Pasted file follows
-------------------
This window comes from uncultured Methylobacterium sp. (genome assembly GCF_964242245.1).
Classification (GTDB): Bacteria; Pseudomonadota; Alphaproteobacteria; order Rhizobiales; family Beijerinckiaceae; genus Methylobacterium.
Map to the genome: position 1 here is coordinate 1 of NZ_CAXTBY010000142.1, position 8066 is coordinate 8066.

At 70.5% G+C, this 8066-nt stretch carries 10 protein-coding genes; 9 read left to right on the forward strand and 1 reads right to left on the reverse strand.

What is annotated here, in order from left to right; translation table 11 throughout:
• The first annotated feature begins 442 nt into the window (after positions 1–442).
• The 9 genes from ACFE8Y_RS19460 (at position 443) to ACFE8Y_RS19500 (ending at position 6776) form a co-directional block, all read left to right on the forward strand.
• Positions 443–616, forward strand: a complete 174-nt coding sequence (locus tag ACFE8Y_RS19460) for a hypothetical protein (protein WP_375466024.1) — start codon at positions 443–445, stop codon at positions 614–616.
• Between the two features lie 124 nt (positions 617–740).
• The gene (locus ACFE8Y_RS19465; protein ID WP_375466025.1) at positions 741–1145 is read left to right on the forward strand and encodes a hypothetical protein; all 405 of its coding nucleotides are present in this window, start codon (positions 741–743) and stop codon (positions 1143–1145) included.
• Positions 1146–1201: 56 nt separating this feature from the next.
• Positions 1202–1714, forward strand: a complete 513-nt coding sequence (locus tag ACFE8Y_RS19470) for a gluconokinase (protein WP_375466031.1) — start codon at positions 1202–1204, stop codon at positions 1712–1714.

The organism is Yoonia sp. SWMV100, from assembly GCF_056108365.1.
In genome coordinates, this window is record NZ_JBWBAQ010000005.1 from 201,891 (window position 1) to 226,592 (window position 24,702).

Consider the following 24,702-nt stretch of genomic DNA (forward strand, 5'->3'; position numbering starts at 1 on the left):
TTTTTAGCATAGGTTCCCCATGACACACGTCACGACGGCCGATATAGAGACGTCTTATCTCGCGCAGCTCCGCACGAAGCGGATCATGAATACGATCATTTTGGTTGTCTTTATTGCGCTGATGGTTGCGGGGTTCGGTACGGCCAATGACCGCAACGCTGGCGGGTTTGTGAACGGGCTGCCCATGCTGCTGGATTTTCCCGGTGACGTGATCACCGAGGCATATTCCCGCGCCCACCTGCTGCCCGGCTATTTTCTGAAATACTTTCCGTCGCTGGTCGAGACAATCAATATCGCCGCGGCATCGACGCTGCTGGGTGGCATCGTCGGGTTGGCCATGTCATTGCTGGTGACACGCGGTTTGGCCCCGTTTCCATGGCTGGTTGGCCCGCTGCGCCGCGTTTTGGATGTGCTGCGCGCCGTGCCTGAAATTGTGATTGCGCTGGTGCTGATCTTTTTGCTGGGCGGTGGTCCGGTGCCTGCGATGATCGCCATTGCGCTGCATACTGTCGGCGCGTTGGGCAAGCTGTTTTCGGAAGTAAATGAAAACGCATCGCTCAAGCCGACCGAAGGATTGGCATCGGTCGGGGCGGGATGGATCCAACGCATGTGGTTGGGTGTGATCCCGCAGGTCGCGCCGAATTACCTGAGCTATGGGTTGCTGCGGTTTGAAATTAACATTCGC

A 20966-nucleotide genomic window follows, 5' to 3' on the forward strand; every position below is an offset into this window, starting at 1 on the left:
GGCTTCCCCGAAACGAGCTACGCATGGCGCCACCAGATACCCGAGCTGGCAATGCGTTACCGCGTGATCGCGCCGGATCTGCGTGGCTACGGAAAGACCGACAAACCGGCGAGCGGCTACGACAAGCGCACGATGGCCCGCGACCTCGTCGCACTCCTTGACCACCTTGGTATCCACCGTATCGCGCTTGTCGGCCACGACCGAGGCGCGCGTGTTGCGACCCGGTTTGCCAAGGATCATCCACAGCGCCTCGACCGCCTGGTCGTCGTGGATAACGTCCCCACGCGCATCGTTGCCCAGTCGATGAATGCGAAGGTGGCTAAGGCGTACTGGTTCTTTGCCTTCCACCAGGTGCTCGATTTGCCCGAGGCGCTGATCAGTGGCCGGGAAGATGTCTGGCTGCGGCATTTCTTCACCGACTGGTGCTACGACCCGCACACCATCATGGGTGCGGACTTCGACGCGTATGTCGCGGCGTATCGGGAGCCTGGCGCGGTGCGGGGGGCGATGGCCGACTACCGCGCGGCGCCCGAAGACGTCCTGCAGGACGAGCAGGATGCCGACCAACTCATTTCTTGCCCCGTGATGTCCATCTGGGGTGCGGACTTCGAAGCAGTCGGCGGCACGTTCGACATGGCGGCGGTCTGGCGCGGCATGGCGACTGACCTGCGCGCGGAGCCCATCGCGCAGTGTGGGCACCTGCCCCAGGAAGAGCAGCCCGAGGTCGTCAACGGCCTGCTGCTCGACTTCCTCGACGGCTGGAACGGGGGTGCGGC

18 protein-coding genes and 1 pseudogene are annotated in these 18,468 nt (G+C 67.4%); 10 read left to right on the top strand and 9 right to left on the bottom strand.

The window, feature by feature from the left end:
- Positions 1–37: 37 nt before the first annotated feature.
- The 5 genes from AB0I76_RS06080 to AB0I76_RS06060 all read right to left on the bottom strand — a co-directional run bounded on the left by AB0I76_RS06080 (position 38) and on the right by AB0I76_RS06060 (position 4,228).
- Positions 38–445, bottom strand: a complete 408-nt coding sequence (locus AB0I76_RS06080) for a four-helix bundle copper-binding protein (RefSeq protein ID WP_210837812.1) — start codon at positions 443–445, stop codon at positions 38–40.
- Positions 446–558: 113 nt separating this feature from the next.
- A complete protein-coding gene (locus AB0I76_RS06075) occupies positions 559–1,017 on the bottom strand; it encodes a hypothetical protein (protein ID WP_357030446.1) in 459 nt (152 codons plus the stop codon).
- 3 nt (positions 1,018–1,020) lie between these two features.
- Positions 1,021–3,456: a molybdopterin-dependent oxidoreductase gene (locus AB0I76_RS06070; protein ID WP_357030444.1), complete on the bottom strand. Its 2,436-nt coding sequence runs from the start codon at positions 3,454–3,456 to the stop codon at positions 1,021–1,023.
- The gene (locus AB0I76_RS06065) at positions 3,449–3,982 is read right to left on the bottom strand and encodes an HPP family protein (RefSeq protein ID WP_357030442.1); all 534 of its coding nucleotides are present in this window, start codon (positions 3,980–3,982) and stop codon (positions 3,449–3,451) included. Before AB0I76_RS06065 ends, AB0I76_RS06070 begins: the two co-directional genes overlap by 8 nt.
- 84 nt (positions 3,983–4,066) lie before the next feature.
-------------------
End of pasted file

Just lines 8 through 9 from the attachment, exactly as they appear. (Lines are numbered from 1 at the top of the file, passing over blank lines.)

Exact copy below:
• Positions 443–616, forward strand: a complete 174-nt coding sequence (locus tag ACFE8Y_RS19460) for a hypothetical protein (protein WP_375466024.1) — start codon at positions 443–445, stop codon at positions 614–616.
• Between the two features lie 124 nt (positions 617–740).